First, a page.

More technology needed in agriculture
Businessman Richard Byles said more of corporate Jamaica needs to get involved in agriculture, arguing that improving yields will depend on investing in new technologies.
Byles, who is chairman of Red Stripe, which is investing in the cultivation as cassava to use in its beer, said his company aims to utilise best practices to ensure that cassava yields are four times what the average is in Jamaica.
"Getting the yield up is vitally important for agriculture. More corporations need to get into the business of agriculture so that they can bring modern techniques to the business," Byles said.
"There is no use having farms suffer from drought and low yields. That is not the way forward. The way forward is modern farms with modern techniques; methods that protect against drought and excessive rainfall and all of those conditions. That means that corporations and the Government need to incorporate small farmers into relearning and retooling. We can't proceed in the old-fashioned way," Byles added.
Last week, Finance Minister Dr Peter Phillips, while explaining the importance of agriculture to the overall economy, said the severe drought experienced last year demonstrates the extent to which economic decline can result for the underperformance of the sector.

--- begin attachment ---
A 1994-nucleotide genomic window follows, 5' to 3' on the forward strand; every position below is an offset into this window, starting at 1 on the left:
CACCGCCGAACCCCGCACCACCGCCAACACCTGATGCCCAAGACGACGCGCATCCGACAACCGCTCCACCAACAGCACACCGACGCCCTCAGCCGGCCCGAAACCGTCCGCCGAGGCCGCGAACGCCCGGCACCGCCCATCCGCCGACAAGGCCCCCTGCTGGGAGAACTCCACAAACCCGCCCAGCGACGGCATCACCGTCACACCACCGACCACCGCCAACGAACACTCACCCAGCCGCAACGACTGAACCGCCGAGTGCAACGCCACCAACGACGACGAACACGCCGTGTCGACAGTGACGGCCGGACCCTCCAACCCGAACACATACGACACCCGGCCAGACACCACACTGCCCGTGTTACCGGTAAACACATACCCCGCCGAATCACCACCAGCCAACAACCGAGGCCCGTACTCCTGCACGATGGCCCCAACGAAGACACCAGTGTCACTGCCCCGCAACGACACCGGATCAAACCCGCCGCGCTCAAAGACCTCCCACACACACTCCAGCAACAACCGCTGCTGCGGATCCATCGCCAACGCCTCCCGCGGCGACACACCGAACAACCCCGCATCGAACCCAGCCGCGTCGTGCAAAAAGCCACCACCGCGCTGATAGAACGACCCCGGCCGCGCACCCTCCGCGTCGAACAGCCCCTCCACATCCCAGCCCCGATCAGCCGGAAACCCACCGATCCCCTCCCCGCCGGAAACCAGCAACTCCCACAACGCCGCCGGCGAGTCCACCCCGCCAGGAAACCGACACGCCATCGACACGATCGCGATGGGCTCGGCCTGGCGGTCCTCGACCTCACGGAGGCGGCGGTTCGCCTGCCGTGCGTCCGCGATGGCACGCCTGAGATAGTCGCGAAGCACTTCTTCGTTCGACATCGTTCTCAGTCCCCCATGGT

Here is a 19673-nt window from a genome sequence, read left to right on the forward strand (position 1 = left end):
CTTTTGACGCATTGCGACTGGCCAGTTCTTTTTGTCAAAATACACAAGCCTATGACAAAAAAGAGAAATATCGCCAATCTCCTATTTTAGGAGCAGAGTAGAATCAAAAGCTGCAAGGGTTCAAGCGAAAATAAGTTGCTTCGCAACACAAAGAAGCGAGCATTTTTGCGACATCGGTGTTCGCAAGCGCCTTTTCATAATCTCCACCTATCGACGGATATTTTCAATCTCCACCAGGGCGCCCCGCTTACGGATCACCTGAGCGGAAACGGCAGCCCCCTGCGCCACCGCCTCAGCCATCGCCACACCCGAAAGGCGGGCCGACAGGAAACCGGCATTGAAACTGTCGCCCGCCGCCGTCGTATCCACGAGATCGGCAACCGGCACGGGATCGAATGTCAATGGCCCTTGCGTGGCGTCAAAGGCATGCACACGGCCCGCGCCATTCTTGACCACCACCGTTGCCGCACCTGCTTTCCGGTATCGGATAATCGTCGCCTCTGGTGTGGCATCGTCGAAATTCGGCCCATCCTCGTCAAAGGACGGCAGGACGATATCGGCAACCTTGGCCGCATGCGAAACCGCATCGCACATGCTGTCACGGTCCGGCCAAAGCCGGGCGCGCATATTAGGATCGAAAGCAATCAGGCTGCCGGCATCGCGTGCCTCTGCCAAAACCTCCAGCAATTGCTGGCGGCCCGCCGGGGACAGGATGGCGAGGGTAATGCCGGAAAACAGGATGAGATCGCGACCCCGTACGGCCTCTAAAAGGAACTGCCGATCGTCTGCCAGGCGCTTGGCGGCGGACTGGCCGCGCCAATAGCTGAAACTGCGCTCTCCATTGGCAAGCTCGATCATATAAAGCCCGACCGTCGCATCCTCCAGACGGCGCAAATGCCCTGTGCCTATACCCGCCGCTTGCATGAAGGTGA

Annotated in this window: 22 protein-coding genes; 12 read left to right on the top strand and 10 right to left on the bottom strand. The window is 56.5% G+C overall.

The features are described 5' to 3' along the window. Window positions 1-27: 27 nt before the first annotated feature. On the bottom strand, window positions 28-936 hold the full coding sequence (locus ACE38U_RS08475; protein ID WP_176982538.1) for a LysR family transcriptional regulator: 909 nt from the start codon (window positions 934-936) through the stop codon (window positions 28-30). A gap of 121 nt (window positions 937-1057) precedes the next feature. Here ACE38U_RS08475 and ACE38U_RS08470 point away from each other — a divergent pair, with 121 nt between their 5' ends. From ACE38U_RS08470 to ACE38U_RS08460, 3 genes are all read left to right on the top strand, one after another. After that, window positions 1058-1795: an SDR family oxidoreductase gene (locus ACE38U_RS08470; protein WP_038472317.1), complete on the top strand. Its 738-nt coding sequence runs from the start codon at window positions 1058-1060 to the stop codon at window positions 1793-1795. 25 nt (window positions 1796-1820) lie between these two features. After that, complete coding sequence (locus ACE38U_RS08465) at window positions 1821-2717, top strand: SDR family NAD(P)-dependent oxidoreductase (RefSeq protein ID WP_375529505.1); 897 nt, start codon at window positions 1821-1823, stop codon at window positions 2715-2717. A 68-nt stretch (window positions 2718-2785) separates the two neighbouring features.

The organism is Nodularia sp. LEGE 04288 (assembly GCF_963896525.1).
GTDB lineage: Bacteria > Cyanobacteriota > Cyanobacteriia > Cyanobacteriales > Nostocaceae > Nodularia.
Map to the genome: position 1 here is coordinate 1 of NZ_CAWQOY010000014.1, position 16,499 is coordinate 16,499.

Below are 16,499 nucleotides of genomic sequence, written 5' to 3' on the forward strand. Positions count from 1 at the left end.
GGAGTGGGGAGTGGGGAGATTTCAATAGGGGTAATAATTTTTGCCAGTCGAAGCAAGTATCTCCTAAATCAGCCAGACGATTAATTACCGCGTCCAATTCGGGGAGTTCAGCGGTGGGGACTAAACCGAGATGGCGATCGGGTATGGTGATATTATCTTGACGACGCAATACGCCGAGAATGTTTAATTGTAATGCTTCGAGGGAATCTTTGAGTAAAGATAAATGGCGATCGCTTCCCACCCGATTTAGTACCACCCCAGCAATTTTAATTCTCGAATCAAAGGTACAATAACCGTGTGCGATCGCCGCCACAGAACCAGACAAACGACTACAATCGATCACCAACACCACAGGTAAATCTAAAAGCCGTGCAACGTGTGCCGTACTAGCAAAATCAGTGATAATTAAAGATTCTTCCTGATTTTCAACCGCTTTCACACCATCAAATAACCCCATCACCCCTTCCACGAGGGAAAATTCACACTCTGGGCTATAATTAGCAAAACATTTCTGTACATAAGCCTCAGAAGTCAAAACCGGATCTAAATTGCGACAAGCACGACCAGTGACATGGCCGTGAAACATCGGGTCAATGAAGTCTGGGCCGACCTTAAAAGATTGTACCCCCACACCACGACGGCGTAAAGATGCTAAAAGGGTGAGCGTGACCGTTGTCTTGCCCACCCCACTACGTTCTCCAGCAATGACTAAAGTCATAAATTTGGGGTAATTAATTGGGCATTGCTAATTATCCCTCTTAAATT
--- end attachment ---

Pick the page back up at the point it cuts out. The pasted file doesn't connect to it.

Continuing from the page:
"It shows us the need for us to make a long-term investment in infrastructure for irrigation. It reveals lopsidedness in the history of agricultural investment over these many years in that the infrastructure of irrigation was focused primarily on sugar," Phillips said.
He said the area of agriculture which has become competitive is due mainly to devaluation, noting that there is hardly any investment in irrigation infrastructure.
The Planning Institute of Jamaica (PIOJ) has confirmed that there was a 0.3 per cent contraction in the economy during the October to December 2014 quarter, the second consecutive period of decline. The contraction is expected to push real gross domestic product (GDP) growth for fiscal year 2014-15 within a range of zero to one per cent, even as the PIOJ projects economic growth of 0.5 per cent to 1.5 per cent for the January to March 2015 quarter.